I don't get to ever be one of the many millions who claim they were at Woodstock. Even today, several years after attending, I get to feel what it was like to be there and bathe in the glow of the era it represents. For as much 'bad' as there was in the 1960's, and as much 'bad' as there was at Woodstock itself, there was more good and great behavior which is worth learning from. It takes effort to separate the wheat from the chaff, but it's all there, even if revisionists would like us to believe a Utopian version of what happened. I like to believe the real-life version is a better story, because it's the version from which we gain valuable lessons.
There was peace and love. There was a tremendous amount of caring for others. Those are good stories. The real story, though, is that this was a mess, a completely mismanaged affair which ultimately proved to be a success in spite of many failures, mainly because many people completely outside of the event itself, gave of themselves to the attendees. The attendees, particularly the freeloaders, were in many ways oblivious to the mess they were creating. Out of that mess, however, a highly profitable market was developed. It was the crassness of an attempted socialist utopia which finally had a light shone on it because the greatness of the marketplace put the event itself on a stage. Not judging, just enjoying - to make a buck and have fun doing it.
Posted by Bulldog in The Culture, "Culture," Pop Culture and Recreation at 15:14 | Comments (20) | Trackbacks (0)
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I too was 7 when Woodstock took place but had no consciousness of it at the time, and really didn’t until my 8th grade social studies teacher showed us a film about it.
Incidentally I’m a Syracuse grad, class of ‘84, so we were there at the same time...
Can't say your name rings a bell, but I also graduated in 1984. Newhouse and Maxwell dual major. London Spring 1983. London Grad program June 1984.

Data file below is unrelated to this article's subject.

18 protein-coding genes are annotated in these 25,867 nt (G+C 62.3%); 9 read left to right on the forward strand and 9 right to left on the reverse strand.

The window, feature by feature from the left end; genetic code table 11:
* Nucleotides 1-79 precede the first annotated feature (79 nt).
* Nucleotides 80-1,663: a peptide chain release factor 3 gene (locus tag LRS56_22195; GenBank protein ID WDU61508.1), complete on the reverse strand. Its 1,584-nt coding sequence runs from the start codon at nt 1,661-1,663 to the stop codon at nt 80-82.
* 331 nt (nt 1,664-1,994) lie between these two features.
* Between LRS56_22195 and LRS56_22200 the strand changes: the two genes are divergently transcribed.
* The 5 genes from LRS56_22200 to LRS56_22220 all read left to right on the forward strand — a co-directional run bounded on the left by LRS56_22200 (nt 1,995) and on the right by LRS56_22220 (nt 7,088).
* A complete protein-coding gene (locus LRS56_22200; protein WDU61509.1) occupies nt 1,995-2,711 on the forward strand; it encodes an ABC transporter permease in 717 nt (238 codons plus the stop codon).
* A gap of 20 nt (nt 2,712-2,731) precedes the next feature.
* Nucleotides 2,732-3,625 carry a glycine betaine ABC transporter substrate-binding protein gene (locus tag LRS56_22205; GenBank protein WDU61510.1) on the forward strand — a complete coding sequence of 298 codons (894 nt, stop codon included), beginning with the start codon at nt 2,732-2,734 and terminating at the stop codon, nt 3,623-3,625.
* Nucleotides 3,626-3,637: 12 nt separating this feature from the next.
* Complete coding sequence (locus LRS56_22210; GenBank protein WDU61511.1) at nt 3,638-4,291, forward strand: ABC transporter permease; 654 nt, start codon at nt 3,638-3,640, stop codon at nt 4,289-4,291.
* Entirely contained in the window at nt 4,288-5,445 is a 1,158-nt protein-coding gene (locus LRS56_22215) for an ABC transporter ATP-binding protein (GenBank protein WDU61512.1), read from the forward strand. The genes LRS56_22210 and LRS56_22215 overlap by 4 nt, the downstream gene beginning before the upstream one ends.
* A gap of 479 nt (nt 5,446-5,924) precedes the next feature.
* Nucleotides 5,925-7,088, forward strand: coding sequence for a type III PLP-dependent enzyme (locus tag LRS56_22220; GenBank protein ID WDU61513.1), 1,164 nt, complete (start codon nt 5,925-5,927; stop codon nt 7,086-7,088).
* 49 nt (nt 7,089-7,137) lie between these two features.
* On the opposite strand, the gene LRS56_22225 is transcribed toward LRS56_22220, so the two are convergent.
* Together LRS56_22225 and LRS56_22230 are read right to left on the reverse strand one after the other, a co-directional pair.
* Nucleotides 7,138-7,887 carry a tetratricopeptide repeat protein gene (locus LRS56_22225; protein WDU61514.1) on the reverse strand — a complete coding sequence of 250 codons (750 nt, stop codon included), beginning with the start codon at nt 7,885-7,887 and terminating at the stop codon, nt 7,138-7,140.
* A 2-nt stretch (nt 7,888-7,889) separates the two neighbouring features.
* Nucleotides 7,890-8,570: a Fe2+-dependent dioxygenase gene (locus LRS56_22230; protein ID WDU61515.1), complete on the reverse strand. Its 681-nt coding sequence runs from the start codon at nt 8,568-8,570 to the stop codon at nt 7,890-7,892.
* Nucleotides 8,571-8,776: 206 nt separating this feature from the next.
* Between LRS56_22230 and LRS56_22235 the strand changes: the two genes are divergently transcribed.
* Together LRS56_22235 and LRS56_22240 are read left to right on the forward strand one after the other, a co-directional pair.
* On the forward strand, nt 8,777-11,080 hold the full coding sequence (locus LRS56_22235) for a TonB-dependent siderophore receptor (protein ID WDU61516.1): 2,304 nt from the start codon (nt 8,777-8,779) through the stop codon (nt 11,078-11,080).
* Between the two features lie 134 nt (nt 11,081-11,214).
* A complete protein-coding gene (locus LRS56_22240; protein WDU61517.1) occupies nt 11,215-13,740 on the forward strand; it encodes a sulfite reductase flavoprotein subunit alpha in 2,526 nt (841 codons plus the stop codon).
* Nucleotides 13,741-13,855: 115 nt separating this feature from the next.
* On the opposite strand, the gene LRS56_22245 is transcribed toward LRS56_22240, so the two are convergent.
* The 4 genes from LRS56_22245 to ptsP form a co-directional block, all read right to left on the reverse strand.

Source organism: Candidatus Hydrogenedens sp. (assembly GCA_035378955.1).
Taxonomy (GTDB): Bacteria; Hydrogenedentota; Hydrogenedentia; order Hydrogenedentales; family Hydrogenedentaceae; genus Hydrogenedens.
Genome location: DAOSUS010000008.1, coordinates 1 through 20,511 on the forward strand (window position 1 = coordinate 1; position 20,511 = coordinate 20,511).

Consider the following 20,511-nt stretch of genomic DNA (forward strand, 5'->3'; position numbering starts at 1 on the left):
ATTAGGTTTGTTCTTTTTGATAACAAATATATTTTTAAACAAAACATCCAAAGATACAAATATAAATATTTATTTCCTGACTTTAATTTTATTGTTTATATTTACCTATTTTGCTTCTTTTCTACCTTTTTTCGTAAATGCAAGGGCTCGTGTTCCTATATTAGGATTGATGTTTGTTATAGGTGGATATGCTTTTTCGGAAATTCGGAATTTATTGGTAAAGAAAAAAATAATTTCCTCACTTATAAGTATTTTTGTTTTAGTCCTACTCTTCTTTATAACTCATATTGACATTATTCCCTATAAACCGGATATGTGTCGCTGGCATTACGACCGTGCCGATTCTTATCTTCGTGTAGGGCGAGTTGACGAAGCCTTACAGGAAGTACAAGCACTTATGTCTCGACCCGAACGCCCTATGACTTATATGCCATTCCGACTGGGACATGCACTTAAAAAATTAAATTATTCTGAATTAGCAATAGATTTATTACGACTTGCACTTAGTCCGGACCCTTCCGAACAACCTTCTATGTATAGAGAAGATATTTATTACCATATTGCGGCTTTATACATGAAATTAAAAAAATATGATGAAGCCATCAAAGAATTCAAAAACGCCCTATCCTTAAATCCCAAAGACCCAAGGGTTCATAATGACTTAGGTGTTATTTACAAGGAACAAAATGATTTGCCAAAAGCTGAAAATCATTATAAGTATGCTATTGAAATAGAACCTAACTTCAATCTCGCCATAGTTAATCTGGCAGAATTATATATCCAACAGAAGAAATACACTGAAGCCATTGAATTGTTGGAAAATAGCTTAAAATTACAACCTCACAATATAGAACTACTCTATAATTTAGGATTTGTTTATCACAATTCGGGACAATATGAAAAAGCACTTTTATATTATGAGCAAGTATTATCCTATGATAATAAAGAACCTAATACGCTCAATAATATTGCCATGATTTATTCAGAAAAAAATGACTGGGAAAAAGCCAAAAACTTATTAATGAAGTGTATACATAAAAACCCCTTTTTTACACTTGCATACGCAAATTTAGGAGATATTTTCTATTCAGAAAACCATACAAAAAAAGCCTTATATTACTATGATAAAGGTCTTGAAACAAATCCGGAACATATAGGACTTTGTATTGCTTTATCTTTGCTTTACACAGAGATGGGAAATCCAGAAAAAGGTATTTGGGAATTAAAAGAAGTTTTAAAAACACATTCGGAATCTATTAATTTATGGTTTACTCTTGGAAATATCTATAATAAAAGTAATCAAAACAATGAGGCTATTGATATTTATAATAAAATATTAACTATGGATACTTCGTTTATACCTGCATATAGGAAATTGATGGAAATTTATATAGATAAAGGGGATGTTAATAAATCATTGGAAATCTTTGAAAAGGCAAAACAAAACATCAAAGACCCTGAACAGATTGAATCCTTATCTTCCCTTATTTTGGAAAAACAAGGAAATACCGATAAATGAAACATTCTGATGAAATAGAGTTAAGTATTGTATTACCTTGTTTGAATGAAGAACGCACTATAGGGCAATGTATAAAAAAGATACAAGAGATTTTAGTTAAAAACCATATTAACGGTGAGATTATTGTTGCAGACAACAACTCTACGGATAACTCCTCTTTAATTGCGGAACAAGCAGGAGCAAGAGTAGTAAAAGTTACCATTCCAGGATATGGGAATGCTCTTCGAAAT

I was in the engineering school, but hung out with a number of Newhouse kids. I considered studying abroad, but for some reason the engineering program required a full year at the London School of Economics, and that seemed too long to me.
By the way, lived in Flint, Day, then back to Flint as an RA, then DellPlain (RA as well).
I lived in Brewster freshman year, but in my fraternity on Walnut the remaining 3 years (outside of London).
My son just graduated, and he was in Flint and Dellplain.
Funny story - his freshman dorm room was the EXACT SAME as one of our close friends who entered in 1982. Weird...
That is a funny story about your son's dorm room...what are the odds?
What fraternity were you in?
Delta Tau Delta
We started the Dance Marathon in 1972.
We used to have the "Cupid Run" on the Quad on Valentine's Day (we'd choose one sophomore to run around the Quad and kiss girls and give them paper hearts or flowers)
We won the intramural championships 3 of the 4 years I was there (I played football, soccer, water polo, bowling, floor hockey, volleyball and horseshoes. I only played volleyball and horseshoes well. Played volleyball against Rony Seikaly when he was in his redshirt year - before he played basketball. His team won volleyball that year, obviously).
Very cool. I remember the Cupid Run, and I participated in the Dance Marathon all 4 years - two dancing and the last two as a ref - one of my favorite things at SU.
I didn't play a lot of intramurals, just softball, ultimate frisbee, and basketball. My engineering discipline (Industrial Engr, they dropped it not long after we graduated) was evenly split between Americans and foreigners (we had guys from Turkey, India, and South America), so we played a lot of US vs the World pick-up games - flag football and basketball.
The real story, though, is that this was a mess, a completely mismanaged affair which ultimately proved to be a success in spite of many failures, mainly because many people completely outside of the event itself, gave of themselves to the attendees.
Several of my hometown peers were at Woodstock. One, who was depressed by the affair, spent her Woodstock time drawing feet. Decades later her art work was exhibited in a New York gallery.
As I was 3,000 miles away in Berserkeley, I didn't go to Woodstock. But I did go to Altamont.
I would rather have been at Woodstock than Altamont!
There were surely a variety of opinions of the significance of Woodstock. I think Pete Townsend was right, it was just another concert for him. I think a lot more was made of it than was warranted but I read a book by the organizers and was impressed by their honesty and responsibility. While most of the people there spent a weekend or more being without responsibilities, the organizers vowed to clean up the financial disaster that Woodstock was. They payed back every cent. They deserve respect for that.